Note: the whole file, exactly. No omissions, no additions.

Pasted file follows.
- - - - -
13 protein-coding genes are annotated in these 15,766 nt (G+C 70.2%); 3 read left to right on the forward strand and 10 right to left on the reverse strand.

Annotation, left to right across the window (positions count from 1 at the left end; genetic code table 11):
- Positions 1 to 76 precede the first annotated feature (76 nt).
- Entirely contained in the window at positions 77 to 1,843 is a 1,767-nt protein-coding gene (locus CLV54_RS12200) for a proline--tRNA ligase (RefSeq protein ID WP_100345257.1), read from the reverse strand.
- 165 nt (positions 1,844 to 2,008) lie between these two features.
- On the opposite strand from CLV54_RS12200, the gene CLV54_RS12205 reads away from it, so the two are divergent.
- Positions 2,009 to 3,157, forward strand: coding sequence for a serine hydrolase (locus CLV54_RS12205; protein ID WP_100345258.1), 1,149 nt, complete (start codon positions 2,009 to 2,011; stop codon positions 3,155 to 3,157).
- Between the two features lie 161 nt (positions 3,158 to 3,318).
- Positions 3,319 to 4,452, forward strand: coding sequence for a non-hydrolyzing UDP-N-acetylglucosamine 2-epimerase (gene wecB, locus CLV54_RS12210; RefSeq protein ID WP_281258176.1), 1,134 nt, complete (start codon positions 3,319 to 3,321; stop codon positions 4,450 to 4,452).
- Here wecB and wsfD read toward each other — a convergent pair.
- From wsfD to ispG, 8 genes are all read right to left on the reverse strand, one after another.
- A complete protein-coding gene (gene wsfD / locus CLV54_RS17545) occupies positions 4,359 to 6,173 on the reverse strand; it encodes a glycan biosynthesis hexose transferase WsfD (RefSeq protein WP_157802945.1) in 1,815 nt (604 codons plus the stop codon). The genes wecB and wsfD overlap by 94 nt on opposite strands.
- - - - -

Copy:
13 protein-coding genes are annotated in these 15,766 nt (G+C 70.2%); 3 read left to right on the forward strand and 10 right to left on the reverse strand.

Annotation, left to right across the window (positions count from 1 at the left end; genetic code table 11):
- Positions 1 to 76 precede the first annotated feature (76 nt).
- Entirely contained in the window at positions 77 to 1,843 is a 1,767-nt protein-coding gene (locus CLV54_RS12200) for a proline--tRNA ligase (RefSeq protein ID WP_100345257.1), read from the reverse strand.
- 165 nt (positions 1,844 to 2,008) lie between these two features.
- On the opposite strand from CLV54_RS12200, the gene CLV54_RS12205 reads away from it, so the two are divergent.
- Positions 2,009 to 3,157, forward strand: coding sequence for a serine hydrolase (locus CLV54_RS12205; protein ID WP_100345258.1), 1,149 nt, complete (start codon positions 2,009 to 2,011; stop codon positions 3,155 to 3,157).
- Between the two features lie 161 nt (positions 3,158 to 3,318).
- Positions 3,319 to 4,452, forward strand: coding sequence for a non-hydrolyzing UDP-N-acetylglucosamine 2-epimerase (gene wecB, locus CLV54_RS12210; RefSeq protein ID WP_281258176.1), 1,134 nt, complete (start codon positions 3,319 to 3,321; stop codon positions 4,450 to 4,452).
- Here wecB and wsfD read toward each other — a convergent pair.
- From wsfD to ispG, 8 genes are all read right to left on the reverse strand, one after another.
- A complete protein-coding gene (gene wsfD / locus CLV54_RS17545) occupies positions 4,359 to 6,173 on the reverse strand; it encodes a glycan biosynthesis hexose transferase WsfD (RefSeq protein WP_157802945.1) in 1,815 nt (604 codons plus the stop codon). The genes wecB and wsfD overlap by 94 nt on opposite strands.